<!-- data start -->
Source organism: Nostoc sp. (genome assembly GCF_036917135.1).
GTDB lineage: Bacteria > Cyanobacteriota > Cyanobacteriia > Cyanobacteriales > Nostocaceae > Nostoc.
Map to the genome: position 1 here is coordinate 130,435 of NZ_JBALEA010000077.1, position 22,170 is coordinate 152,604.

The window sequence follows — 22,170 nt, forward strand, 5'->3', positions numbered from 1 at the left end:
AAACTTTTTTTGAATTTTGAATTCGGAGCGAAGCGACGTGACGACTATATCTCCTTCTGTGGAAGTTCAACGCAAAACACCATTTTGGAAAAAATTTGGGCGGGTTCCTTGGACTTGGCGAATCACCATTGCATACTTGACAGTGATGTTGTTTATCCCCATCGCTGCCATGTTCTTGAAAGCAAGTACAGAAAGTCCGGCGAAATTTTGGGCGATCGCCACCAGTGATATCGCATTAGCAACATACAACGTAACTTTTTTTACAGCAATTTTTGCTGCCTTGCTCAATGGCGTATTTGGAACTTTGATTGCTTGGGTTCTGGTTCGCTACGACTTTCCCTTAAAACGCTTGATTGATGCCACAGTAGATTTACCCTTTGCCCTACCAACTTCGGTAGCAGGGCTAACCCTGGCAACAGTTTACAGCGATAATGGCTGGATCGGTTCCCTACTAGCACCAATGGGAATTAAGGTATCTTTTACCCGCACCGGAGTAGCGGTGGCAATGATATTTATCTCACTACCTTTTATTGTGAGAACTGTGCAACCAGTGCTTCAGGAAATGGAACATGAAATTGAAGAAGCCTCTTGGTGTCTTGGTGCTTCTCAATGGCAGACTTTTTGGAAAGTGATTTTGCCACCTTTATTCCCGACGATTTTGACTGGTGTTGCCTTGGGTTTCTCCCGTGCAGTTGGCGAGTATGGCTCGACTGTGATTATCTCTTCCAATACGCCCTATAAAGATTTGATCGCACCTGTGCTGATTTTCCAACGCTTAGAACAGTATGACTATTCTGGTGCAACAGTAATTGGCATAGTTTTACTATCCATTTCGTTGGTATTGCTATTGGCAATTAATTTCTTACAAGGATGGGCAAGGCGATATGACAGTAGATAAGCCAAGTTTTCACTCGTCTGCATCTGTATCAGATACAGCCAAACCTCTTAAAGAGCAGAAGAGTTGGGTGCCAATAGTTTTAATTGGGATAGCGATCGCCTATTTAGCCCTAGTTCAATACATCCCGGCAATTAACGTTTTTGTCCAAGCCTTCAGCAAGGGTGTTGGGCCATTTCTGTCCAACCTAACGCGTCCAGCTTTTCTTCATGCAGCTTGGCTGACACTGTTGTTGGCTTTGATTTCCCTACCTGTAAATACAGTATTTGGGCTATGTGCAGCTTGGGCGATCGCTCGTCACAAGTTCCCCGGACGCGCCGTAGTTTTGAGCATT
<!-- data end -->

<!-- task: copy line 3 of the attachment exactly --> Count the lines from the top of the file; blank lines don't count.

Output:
Map to the genome: position 1 here is coordinate 130,435 of NZ_JBALEA010000077.1, position 22,170 is coordinate 152,604.